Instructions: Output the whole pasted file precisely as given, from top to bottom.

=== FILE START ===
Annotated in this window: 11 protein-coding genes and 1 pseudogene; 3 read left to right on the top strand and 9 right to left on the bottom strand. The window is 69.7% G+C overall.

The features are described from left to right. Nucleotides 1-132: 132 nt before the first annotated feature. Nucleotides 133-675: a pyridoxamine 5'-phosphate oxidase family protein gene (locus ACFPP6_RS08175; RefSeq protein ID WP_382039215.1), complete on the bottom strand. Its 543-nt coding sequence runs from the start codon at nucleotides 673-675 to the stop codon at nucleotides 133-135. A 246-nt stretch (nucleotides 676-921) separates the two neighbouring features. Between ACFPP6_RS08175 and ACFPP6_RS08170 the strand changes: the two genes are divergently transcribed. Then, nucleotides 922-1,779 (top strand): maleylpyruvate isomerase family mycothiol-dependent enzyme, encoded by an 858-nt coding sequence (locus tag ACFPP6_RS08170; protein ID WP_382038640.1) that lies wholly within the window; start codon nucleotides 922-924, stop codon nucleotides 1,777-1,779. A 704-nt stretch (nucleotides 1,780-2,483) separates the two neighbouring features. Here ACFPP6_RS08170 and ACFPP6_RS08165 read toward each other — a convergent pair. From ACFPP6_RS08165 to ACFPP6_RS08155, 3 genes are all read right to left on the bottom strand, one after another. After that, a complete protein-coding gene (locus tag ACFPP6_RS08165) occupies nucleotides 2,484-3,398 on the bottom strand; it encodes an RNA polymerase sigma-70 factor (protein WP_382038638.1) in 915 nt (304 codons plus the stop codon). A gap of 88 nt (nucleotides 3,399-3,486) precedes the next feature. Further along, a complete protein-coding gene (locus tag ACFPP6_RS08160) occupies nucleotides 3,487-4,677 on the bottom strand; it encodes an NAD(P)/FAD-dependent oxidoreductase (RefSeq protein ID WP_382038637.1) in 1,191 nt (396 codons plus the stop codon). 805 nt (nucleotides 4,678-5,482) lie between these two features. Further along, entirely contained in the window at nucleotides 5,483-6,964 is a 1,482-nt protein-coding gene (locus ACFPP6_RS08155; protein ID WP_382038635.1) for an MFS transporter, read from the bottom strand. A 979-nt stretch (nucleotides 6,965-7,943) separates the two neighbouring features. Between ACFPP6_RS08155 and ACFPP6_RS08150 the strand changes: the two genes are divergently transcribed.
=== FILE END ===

Annotated in this window: 11 protein-coding genes and 1 pseudogene; 3 read left to right on the top strand and 9 right to left on the bottom strand. The window is 69.7% G+C overall.

The features are described from left to right. Nucleotides 1-132: 132 nt before the first annotated feature. Nucleotides 133-675: a pyridoxamine 5'-phosphate oxidase family protein gene (locus ACFPP6_RS08175; RefSeq protein ID WP_382039215.1), complete on the bottom strand. Its 543-nt coding sequence runs from the start codon at nucleotides 673-675 to the stop codon at nucleotides 133-135. A 246-nt stretch (nucleotides 676-921) separates the two neighbouring features. Between ACFPP6_RS08175 and ACFPP6_RS08170 the strand changes: the two genes are divergently transcribed. Then, nucleotides 922-1,779 (top strand): maleylpyruvate isomerase family mycothiol-dependent enzyme, encoded by an 858-nt coding sequence (locus tag ACFPP6_RS08170; protein ID WP_382038640.1) that lies wholly within the window; start codon nucleotides 922-924, stop codon nucleotides 1,777-1,779. A 704-nt stretch (nucleotides 1,780-2,483) separates the two neighbouring features. Here ACFPP6_RS08170 and ACFPP6_RS08165 read toward each other — a convergent pair. From ACFPP6_RS08165 to ACFPP6_RS08155, 3 genes are all read right to left on the bottom strand, one after another. After that, a complete protein-coding gene (locus tag ACFPP6_RS08165) occupies nucleotides 2,484-3,398 on the bottom strand; it encodes an RNA polymerase sigma-70 factor (protein WP_382038638.1) in 915 nt (304 codons plus the stop codon). A gap of 88 nt (nucleotides 3,399-3,486) precedes the next feature. Further along, a complete protein-coding gene (locus tag ACFPP6_RS08160) occupies nucleotides 3,487-4,677 on the bottom strand; it encodes an NAD(P)/FAD-dependent oxidoreductase (RefSeq protein ID WP_382038637.1) in 1,191 nt (396 codons plus the stop codon). 805 nt (nucleotides 4,678-5,482) lie between these two features. Further along, entirely contained in the window at nucleotides 5,483-6,964 is a 1,482-nt protein-coding gene (locus ACFPP6_RS08155; protein ID WP_382038635.1) for an MFS transporter, read from the bottom strand. A 979-nt stretch (nucleotides 6,965-7,943) separates the two neighbouring features. Between ACFPP6_RS08155 and ACFPP6_RS08150 the strand changes: the two genes are divergently transcribed.